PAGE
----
Most movies require a lot of work to get done. You need producers, actors, repetitions, hair and makeup, sunlight and a lot of talent. So we can understand it can take up to two years to finish a movie and finally shout “It’s a wrap, people”. But these movies took decades to be finished. Yes, decades as in multiple of ten. After “Boyhood” hit the screens last year, we were all wow-ed by how long it took and amazed how none of the actors got bored of each other over the years. Still, we’ve compiled a list that will blow your mind even further. And “Boyhood” is not even among our top five choices.
10. The Wicker Tree – Ten Years
This is a horror English movie that took a decade to write and shoot and thirty eight years since the original was released and the sequel appeared. Director Robin Hardy initially struggled to find funds for the movie, but managed to pull through and release it in 2011.
9. Boyhood – Eleven Years
The highly acclaimed movie of Richard Linklater started shooting back in 2003 with a clear vision in mind: follow a strict schedule and film a boy grow into an adolescent over the course of eleven years. Ellar Coltrane, who plays the main character in “Boyhood” was six years old when filming started and eighteen when he finally went to see his movie.
8. Roar – Eleven Years
Directed by Noel Marshall, this movie took so long to be finished because of the various injuries caused by the animals to the cast. The wild animals included tigers, elephants, over one hundred lions, leopards, jaguars, cheetahs. What was the cost of the movie, I hear you asking. “Roar” cost $17 million and on his release only managed to make $2 million in cinemas worldwide.
7. Blood Tea And Red String – Thirteen Years
Stop motion movies take teams ages to make because you have to move characters inch by inch to get the shots you want. And it literally took Christiane Cegavske ages: he completed the movie (the first one in the trilogy) on his own in thirteen years and raised some hype with his adult fairy tale.
6. Pakeezah – Fourteen Years
What stalled this Bollywood gem from hitting the screens? It was partly due to the fact that it involved a lot of synchronized dancing and various sets, but the main reason was another one. After the composer and cinematographer died while the movie was being produced, the stars of the film who were married, broke up and refused to continue with the movie. Many years passed before the two could work together again and finish shooting.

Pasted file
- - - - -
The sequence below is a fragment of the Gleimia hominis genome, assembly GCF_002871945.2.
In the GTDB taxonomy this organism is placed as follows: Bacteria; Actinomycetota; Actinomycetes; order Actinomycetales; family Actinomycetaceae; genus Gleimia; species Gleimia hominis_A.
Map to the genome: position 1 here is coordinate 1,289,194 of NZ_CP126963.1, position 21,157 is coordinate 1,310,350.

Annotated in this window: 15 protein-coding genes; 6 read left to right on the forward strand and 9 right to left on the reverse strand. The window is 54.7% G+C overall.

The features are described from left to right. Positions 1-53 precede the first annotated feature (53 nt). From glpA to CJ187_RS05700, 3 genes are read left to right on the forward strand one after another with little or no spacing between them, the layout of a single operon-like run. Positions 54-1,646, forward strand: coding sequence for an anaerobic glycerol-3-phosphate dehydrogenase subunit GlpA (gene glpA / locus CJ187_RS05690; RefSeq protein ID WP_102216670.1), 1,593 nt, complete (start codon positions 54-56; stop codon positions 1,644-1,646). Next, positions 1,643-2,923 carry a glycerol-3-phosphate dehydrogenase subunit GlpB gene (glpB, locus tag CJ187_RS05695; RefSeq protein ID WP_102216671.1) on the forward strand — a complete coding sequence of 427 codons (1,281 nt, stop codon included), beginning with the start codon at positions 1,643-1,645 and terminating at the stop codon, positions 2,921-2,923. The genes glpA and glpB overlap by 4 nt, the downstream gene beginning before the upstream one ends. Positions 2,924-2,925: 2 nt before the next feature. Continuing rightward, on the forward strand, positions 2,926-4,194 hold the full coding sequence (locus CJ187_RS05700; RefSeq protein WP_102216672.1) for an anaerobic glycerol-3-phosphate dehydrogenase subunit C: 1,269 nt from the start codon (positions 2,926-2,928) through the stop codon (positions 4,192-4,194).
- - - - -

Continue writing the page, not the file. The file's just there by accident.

5. The Manson Family – Sixteen Years
Jim Van Bebber started working on his own movie in 1988 and managed to release it in 2004. It is a dark story of the Manson Family that was made up by Charles Manson, the leader, and his followers, revolving around their crimes and time spent in court.
4. Mad Max: Fury Road – Seventeen Years
“Mad Max” met with a lot of delays on its way to completion. The original idea was sparked back in 1998 and by the time George Miller got the right for the movie, 9/11 took anther stab at its moving forward. The original version of the movie was ultimately dropped. In 2009, with Mel Gibson on board, it was announced “Mad max” will still happen and shooting was restarted in 2012.
3. Tiefland – Twenty Years
This opera held the Guinness World Record for the lengthiest movie production, but it was eventually dethroned. The German producer started writing the script in 1934 but II World War interfered with his plans. Shooting begun in 1940, but the footage ended up being confiscated at the end of the war. The movie was recovered and released in 1954, with many missing scenes here and there.
2. The Thief And The Cobbler – Thirty One Years
Animator Richard Williams expected more from “The Thief and the Cobbler” than a simple animation. He started funding the movie with his own money in 1964, but by 1988 he already needed more funds. He also encountered some ownership issues, which delayed the movie even more. The final version of the animation was “completed” in 1995. Saying that it was completed is quite the overstatement, since this isn’t a proper film and it only exists as an unofficial version “Recobbled Cut”.
1. The Overcoat – Thirty Four Years (And Counting)
This animation is based on Gogol’s story with the same name. Director Yuriy Norshteyn started this project in 1981 and in 2004 he announced he has 25 minutes of the animation. Since everything is made in the animator’s house, the three decade delay can be (somewhat) understood. The release is nowhere in sight, so you can go ahead and read the story.